Having left Pelvhi’s Chopping-House after consuming sufficient white duliac to spark his speculative faculties even more so than was usual, the beefy cook hummed a popular ditty as he walked along the near-deserted streets. The memorial marker lay between his favorite tavern-haunt and his galleywagon, parked as usual in the storied South Market’s Itinerants’ Quarter. You may imagine his sudden wonder when, on coming within eyeshot of the enigmatic stonework, he surprised a furtive figure setting before it a large printed placard. His astonishment deepened when this apparition looked up – revealing feral eyes and a short, pointed snout – then bolted from the scene with all speed.

“Wait!” Prosatio Silban cried, and began to run. “You there! Hold on!”

The pair raced through empty streets and dark alleys, past and between some of Pormaris’ most noted restaurants, some older than the cook himself: the staid Grand Stag; Cavalier’s Cross, famous for its terrines; family-friendly Lonesome Cow; the exclusive Regent; Scarlet Begonia and their atmospheric dining-music; the peerless Canto. Between the twists and turns and his general physical condition, Prosatio Silban was hard put to keep his eyes on the subject of his pursuit. He was soon gasping, and sweat leaked from his face in rivulets. He would have quit more than once had not feverish curiosity lent vigor to his efforts and strength to his legs.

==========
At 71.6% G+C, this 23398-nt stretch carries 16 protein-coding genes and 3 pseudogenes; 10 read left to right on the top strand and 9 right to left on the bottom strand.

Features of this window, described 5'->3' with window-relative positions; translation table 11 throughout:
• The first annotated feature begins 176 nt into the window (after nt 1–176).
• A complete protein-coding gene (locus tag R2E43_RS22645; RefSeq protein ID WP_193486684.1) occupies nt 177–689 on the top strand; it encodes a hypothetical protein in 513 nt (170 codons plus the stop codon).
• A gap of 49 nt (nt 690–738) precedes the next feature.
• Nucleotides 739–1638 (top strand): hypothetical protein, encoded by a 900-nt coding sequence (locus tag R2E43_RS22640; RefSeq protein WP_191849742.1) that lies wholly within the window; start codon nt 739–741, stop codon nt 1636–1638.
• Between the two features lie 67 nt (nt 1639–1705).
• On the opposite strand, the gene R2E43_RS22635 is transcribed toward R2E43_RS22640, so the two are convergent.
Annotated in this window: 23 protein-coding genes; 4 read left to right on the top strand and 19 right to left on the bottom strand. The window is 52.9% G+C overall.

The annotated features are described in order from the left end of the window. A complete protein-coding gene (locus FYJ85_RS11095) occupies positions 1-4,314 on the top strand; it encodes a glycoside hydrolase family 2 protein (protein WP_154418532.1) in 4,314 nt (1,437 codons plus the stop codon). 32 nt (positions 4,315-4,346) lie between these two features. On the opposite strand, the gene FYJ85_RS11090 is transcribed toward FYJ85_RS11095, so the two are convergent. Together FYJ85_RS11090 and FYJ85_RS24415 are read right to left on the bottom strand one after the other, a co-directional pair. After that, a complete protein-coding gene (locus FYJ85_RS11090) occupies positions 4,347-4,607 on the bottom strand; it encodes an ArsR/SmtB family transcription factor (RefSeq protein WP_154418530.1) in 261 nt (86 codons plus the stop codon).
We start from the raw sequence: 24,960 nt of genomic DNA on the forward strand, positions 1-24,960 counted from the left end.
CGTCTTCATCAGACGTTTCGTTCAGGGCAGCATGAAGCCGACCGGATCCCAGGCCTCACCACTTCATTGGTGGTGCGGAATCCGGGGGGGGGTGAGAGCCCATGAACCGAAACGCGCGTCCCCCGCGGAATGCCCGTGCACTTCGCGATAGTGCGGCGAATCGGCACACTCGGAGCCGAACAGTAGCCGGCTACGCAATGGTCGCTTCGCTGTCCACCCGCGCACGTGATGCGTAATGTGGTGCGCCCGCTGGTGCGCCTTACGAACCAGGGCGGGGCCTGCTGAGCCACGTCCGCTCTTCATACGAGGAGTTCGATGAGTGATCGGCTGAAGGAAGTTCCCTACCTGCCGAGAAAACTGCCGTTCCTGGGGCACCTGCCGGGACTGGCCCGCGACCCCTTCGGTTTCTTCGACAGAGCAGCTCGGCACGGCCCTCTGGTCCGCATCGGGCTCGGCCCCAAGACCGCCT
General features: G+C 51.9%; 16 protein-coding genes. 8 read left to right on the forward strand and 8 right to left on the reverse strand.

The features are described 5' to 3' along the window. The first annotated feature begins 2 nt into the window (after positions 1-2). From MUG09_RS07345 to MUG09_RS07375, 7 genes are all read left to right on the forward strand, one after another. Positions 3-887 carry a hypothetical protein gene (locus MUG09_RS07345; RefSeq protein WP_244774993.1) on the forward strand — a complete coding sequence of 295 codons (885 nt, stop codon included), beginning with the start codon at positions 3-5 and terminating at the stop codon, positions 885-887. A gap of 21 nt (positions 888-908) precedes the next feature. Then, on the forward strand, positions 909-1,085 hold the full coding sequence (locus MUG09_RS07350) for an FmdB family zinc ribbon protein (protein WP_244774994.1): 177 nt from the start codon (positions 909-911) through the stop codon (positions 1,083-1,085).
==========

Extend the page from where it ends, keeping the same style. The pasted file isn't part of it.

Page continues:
Finally, a blind alley dividing Willio’s Hot-Stop from Mortar and Hod brought the chase to an abrupt halt.